JESS BRAVIN, The Wall Street Journal: Well, they’re alleging conspiracies because he was very close to Osama bin Laden.

Osama bin Laden was the organizer, the patron of the 9/11 attacks. He’s with bin Laden when those attacks take place. He’s making statements for bin Laden afterwards. And conspiracy is a way that the government that the government can impute to one defendant the offenses of another. So, this crime basically says he was in on the plot and he is therefore responsible for many of the outcomes, even if he didn’t pull the trigger himself.

MARGARET WARNER: Now, this is the same federal courthouse that originally the Justice Department wanted to try Khalid Sheikh Mohammed in, but backed down.

What you can tell us about why the Justice Department, nonetheless, despite the outcry last time, has gone forward to try Abu Ghaith here?

JESS BRAVIN: Well, I think there are a number of reasons.

One is practical. They sort of learned their lesson that — a lesson they might have picked up from the Bush administration, which was it’s a lot easier to just do it and then announce it, instead of announce it in advance, and wait for the political blowback. During the Bush administration, they would take controversial actions and then announce them.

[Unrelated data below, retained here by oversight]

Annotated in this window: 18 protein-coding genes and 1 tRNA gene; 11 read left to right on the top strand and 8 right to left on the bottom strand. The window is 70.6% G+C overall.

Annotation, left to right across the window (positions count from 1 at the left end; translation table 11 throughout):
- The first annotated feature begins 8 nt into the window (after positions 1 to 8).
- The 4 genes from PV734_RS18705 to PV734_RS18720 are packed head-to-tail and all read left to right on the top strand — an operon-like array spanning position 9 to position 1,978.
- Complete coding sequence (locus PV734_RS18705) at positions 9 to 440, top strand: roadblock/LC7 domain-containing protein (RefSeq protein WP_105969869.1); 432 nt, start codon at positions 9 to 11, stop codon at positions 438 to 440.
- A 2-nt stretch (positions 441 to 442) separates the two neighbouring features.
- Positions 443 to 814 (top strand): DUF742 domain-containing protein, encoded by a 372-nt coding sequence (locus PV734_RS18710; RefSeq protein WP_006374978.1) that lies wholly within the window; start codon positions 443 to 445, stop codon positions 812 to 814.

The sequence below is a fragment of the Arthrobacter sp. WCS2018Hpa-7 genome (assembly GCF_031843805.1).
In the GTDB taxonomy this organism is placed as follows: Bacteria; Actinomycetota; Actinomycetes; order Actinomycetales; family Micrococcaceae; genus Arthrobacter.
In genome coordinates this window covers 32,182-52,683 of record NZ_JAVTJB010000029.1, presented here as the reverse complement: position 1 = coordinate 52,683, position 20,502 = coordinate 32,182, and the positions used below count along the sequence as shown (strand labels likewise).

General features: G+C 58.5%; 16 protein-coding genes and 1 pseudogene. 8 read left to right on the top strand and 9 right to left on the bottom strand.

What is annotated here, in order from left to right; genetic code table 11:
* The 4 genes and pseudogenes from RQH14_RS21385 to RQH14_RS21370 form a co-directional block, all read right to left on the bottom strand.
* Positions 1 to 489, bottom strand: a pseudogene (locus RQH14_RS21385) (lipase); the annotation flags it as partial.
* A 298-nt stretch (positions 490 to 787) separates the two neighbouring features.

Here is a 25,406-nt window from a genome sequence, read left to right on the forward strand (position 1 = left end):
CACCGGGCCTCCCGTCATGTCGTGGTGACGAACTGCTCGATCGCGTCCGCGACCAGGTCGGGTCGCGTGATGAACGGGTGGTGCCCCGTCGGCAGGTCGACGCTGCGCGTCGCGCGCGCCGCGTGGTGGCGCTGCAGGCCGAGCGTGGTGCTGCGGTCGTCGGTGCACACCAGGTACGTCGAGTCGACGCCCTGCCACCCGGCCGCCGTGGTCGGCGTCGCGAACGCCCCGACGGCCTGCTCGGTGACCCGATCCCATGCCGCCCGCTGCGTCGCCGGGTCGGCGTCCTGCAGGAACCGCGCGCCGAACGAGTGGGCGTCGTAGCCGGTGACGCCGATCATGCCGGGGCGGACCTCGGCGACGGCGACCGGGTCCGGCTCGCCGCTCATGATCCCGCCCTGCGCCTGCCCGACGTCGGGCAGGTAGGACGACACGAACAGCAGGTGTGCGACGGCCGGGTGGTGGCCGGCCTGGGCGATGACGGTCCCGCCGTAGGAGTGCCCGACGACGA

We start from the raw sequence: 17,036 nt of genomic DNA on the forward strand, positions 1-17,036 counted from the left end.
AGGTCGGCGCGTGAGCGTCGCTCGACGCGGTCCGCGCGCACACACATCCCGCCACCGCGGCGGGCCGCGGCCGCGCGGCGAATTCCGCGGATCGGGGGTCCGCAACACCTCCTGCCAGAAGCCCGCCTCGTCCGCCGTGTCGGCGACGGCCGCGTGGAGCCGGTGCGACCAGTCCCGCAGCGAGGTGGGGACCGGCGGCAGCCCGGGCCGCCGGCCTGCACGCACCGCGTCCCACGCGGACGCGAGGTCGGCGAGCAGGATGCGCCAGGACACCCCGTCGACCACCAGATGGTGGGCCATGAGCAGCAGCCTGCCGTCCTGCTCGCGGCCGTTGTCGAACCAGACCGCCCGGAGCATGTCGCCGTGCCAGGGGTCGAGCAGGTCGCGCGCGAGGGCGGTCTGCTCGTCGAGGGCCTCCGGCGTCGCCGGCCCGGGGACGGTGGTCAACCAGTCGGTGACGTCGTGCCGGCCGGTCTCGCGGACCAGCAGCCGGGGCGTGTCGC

That is what has happened here. They brought him to New York and then they said, he’s in New York and we are going to bring him to his arraignment tomorrow. So that is one reason. Another reason, though, is that there would be some problems, at least potential problems, if he was sent to a military court at Guantanamo or anywhere.

Military commissions have jurisdiction over crimes of war and military offenses. And there are a couple things here that lawyers may have thought would have been problematic, one even being, is he a combatant if he’s been on the run for 10 years?

MARGARET WARNER: William Rashbaum, back to you.

The prosecutor, I gather, had something to say about what Mr. Abu Ghaith has told them, has told investigators, that he has given quite an extensive statement. What you can tell us about that?

WILLIAM RASHBAUM: Well, the — one of the prosecutors said that he had talked extensively after he was arrested. We understand that he spoke both before he had a lawyer. Then he requested a lawyer and continued to make statements after he was represented by a lawyer.

The statements are detailed in a 22-page document that the prosecutor referred to when he talked about the information, evidence that was going to be turned over to the defense lawyers.